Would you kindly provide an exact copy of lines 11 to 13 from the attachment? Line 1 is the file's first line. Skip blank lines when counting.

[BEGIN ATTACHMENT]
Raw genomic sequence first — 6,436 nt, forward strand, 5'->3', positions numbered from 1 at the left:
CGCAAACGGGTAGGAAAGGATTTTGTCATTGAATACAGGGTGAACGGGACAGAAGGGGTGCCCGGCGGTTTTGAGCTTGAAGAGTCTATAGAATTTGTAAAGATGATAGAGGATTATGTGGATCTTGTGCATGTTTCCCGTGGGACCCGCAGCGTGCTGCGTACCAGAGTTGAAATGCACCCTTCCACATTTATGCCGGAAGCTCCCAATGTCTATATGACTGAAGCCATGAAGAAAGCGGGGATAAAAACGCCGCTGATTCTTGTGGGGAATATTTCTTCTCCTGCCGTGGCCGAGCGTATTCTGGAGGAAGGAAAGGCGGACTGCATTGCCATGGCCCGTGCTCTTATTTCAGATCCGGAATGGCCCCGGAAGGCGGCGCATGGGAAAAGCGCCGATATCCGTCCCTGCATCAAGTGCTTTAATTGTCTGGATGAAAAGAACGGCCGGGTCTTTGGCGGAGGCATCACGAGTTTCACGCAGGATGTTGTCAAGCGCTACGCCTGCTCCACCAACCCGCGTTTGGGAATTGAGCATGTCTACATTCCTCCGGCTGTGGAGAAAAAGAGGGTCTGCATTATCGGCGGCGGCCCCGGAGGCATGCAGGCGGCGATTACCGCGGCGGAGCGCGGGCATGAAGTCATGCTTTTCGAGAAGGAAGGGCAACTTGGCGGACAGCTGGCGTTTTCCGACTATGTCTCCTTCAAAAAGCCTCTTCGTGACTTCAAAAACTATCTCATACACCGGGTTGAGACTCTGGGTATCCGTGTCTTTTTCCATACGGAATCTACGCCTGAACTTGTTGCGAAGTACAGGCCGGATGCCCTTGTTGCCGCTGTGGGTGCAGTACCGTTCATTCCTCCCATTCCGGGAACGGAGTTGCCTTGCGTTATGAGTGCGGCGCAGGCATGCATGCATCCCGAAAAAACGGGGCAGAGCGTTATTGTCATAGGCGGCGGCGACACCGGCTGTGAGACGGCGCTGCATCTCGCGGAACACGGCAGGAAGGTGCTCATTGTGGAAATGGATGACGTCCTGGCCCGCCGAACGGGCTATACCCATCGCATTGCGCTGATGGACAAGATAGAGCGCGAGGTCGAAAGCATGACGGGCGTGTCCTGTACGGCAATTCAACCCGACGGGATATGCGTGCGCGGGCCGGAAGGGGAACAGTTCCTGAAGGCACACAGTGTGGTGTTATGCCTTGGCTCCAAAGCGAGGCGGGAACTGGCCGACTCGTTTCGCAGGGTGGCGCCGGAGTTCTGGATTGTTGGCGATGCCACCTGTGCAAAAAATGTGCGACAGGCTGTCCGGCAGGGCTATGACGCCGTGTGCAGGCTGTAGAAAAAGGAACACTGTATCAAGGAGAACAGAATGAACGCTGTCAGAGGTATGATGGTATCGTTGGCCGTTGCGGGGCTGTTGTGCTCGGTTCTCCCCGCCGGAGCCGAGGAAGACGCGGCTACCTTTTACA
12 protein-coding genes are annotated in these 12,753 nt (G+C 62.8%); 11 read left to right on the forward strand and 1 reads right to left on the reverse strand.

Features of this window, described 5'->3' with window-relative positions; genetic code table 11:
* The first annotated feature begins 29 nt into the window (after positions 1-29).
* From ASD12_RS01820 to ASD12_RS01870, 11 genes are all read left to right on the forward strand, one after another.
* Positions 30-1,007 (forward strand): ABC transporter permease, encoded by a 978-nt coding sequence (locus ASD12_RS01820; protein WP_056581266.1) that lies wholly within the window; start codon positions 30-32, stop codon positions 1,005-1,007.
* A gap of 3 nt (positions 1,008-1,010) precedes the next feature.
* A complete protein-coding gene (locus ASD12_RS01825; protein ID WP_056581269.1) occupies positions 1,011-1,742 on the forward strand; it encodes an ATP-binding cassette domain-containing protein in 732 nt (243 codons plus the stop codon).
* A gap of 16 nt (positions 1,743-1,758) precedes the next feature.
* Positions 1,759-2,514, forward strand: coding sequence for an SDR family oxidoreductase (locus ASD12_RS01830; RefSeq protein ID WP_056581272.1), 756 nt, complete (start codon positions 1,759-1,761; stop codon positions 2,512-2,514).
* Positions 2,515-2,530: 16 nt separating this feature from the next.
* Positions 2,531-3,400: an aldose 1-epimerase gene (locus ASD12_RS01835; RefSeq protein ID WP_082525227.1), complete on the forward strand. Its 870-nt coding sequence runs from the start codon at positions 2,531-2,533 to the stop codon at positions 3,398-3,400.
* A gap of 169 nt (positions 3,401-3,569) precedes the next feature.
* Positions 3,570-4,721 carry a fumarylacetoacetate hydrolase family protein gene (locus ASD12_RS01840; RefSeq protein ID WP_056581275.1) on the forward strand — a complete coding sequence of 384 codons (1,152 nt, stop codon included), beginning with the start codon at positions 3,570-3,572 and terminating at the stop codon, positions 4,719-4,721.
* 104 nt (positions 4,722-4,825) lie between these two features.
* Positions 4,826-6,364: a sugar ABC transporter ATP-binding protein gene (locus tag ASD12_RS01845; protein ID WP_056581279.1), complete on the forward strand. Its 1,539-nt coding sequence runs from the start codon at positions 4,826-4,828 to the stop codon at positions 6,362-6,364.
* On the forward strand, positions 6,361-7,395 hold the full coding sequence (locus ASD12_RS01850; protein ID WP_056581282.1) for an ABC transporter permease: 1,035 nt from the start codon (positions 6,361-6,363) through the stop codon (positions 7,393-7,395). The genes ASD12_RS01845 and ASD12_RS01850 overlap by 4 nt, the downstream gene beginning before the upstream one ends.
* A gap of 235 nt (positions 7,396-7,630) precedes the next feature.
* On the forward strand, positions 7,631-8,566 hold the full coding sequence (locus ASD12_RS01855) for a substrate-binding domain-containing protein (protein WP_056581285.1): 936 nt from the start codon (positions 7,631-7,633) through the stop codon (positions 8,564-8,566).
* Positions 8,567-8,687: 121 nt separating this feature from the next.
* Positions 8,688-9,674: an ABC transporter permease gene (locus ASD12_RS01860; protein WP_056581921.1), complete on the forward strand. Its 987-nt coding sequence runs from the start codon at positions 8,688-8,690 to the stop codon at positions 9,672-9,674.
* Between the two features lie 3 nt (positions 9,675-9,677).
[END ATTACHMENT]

* Positions 1,759-2,514, forward strand: coding sequence for an SDR family oxidoreductase (locus ASD12_RS01830; RefSeq protein ID WP_056581272.1), 756 nt, complete (start codon positions 1,759-1,761; stop codon positions 2,512-2,514).
* Positions 2,515-2,530: 16 nt separating this feature from the next.
* Positions 2,531-3,400: an aldose 1-epimerase gene (locus ASD12_RS01835; RefSeq protein ID WP_082525227.1), complete on the forward strand. Its 870-nt coding sequence runs from the start codon at positions 2,531-2,533 to the stop codon at positions 3,398-3,400.